Éha watched her with an odd expression. ‘If it was allowed, I could take you there. But there is a problem in doing so.’
‘Take me there?’ asked Deborah in surprise, ‘How?’
‘The manner is simple enough,’ replied the Pixie. ‘All you would have to do is take my hand, and when I changed form, you would change with me, after a fashion. But being Human you would have no wings. And . . .’ she was trying not to laugh, ‘your clothing would be left behind.’
Excited, and slightly embarrassed, Deborah said, ‘Why?’
With a smile, Éha replied, as though explaining something obvious, ‘There is no magic in your clothing! You must by now have noticed the sort of attire worn by Pixies. And how it resembles our wings.’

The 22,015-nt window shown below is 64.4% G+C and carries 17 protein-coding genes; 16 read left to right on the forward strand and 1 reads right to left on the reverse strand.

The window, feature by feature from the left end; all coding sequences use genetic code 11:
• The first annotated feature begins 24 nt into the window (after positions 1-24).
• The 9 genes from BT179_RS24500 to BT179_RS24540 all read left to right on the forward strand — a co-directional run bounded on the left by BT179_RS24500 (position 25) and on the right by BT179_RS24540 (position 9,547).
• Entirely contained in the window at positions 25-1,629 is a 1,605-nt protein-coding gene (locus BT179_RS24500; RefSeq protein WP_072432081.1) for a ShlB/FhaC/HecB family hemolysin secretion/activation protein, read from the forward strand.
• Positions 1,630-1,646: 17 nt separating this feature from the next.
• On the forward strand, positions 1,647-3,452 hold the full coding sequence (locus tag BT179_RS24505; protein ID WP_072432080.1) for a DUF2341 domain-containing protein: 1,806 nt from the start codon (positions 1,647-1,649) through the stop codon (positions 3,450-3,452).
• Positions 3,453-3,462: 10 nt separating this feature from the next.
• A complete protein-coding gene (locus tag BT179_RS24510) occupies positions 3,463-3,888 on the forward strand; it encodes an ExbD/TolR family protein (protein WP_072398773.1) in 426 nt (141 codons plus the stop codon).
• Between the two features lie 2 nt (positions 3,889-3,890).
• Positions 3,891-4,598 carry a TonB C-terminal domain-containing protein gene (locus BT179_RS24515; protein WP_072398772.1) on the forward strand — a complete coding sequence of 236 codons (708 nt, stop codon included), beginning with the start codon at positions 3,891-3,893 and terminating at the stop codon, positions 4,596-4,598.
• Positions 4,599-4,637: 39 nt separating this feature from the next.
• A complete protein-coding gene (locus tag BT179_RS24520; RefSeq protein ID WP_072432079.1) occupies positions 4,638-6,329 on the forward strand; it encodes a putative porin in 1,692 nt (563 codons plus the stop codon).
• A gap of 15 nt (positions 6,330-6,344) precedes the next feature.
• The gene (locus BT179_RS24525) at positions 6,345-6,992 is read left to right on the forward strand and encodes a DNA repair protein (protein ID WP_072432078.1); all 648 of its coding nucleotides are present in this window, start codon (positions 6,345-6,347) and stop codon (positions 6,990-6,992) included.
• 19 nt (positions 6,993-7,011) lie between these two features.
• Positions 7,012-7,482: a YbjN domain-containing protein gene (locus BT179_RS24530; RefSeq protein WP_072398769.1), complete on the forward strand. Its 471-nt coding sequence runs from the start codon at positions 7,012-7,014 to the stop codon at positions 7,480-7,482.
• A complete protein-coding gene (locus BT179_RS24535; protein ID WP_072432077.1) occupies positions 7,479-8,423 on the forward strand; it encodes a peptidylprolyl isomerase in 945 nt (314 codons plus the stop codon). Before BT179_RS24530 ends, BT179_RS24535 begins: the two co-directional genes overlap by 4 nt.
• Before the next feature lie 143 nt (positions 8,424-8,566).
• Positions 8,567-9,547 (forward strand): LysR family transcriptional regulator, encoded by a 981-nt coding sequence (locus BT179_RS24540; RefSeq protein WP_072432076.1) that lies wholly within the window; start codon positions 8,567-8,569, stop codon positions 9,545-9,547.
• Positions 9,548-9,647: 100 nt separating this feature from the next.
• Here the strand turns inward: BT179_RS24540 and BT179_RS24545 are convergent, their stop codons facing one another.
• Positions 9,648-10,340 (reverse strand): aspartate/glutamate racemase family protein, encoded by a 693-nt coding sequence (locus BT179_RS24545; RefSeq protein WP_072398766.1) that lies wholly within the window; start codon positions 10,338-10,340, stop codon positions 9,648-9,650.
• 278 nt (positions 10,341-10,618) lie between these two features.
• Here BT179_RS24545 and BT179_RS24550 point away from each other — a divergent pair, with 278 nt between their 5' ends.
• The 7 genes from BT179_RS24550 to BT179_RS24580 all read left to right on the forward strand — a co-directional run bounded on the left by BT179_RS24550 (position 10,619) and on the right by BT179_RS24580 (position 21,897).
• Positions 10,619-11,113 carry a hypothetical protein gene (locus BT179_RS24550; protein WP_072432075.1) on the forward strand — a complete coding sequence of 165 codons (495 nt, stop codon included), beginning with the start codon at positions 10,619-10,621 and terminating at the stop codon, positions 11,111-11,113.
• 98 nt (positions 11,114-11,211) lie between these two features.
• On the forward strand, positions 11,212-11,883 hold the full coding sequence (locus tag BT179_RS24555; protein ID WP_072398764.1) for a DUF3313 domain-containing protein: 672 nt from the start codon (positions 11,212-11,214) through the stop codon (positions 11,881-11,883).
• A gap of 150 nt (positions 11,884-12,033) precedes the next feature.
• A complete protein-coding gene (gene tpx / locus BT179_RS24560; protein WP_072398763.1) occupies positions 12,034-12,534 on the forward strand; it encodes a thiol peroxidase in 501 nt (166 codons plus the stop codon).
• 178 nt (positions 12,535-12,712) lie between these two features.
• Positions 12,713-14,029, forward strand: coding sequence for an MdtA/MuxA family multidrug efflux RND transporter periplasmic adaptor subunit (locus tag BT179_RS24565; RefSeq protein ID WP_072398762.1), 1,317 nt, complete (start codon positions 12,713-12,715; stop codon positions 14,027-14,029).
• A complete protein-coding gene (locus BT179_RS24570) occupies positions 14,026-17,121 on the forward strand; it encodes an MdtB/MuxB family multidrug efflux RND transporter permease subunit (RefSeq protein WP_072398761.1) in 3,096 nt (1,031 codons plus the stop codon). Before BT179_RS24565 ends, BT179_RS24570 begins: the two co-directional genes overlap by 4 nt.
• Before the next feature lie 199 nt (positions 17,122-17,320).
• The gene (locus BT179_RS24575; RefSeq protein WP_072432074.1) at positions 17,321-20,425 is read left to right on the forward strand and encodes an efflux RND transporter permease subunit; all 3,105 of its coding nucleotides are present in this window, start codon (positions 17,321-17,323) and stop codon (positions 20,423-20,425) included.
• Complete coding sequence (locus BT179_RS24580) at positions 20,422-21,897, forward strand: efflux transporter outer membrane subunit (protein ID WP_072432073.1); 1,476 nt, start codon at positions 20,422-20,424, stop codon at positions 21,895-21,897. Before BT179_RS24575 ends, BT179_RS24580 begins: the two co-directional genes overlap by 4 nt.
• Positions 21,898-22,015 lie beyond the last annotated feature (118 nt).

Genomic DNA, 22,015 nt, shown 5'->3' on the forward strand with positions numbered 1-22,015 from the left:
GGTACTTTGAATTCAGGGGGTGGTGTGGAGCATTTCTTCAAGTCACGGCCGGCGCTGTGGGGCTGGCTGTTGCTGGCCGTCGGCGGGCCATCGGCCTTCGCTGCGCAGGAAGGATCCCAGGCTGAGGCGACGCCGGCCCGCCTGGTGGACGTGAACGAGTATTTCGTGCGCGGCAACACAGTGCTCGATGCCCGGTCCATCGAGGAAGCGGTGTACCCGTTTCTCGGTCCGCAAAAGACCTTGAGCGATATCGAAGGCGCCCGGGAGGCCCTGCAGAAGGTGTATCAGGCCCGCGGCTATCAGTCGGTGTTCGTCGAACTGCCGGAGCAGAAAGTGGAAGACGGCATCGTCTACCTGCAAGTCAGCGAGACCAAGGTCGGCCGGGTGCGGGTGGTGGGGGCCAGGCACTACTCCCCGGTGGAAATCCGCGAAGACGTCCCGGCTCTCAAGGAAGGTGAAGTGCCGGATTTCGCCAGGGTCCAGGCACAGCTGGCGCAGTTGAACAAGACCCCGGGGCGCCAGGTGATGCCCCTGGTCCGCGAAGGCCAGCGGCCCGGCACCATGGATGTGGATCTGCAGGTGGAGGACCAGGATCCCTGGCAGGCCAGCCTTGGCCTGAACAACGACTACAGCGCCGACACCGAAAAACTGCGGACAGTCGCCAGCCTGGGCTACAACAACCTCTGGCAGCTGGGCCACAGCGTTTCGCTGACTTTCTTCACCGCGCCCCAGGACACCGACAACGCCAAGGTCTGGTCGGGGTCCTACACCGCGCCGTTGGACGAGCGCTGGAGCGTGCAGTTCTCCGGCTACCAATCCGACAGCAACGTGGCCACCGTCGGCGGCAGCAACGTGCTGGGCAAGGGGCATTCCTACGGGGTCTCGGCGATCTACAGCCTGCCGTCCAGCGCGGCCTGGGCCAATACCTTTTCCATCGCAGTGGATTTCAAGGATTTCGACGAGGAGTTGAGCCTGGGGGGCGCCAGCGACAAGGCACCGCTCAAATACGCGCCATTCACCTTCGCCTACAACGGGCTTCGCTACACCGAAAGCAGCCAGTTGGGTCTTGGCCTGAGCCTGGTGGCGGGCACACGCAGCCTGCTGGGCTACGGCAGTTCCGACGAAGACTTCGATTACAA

‘I’ll tell you a secret,’ the Pixie continued in a whisper. ‘Our wings and our raiment are one and the same. If I was to discard my dress, as Malina has done, I would also lose most of my power.’
Deborah frowned. ‘Couldn’t you just get another one?’
Éha shook her head. ‘No more than you could replace a missing finger or hand. This dress is part of me . . . of what I am.’
Deborah was intrigued, but not convinced.
‘Could you . . . show me?’
With a delighted smile, Éha bounced to her feet. ‘Give me your hand.’ Standing up also, Deborah did so. ‘Don’t be afraid,’ said the Pixie, ‘I won’t let you fall.’
Deborah was so surprised by the transformation, and the sudden loss of the ground beneath her feet that she cried out and clutched Éha’s hand with both of her own. She felt suddenly weightless as they hurtled through the air. Getting hold of herself, she tried to take stock of her immediate surroundings. They were high above the stream where it left the forest, and soon were above the forest itself.